In announcing a new finance minister, Rouseff may be able to reassure investors.  Bruce Brewington, a portfolio manager at Forward Management LLC in San Francisco said he would look for buying opportunities if Rouseff commits her government to initiatives such as comprehensive infrastructure investment leading to an improvement in Brazil’s roads and ports and heightening its attractiveness to businesses. This approach would also benefit Rouseff in terms of popularity by addressing the grievances of those protesting in 2013.

How Dilma Rouseff acts in these coming weeks will decide her fate. If she announces an agreeable finance minister who investors believe may be able to reverse the recession and push Brazil to become a key global player and emerging power, she may be able to salvage her poor economic reputation. However, if she continues on a similar path as she did within her previous presidency, she could push the nation deeper into recession and face total congressional gridlock in trying to pass any reform. In order to save the reputation of the Workers party, Rouseff has to rise to the challenge of addressing grievances and take control of the economy. If she fails to do so, the Workers Party could be heading for extinction. The tight election result means that Rouseff can no longer claim that she is answering to the people not the market. The people have spoken and have let their displeasure be known. And as for the investors, their disappointment at the electoral result is evident in the figures reported on the stock exchange last Monday.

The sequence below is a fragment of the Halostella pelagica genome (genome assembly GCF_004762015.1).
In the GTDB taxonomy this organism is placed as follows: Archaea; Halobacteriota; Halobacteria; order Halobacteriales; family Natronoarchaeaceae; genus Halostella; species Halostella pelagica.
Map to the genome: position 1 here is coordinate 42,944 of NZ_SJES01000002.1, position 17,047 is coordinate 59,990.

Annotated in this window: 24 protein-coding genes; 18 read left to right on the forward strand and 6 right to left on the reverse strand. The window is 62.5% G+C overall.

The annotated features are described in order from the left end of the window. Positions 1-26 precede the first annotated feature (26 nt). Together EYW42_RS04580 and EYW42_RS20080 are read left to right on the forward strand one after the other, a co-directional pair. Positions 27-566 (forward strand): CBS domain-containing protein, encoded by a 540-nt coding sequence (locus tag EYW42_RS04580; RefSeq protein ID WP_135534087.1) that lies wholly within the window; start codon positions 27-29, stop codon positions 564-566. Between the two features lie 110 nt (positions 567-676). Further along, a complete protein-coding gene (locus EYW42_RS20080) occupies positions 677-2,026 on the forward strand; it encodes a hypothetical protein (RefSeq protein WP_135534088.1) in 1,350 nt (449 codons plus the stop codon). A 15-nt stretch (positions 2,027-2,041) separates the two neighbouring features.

By Sophie O’Donoghue

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Categories: Latin America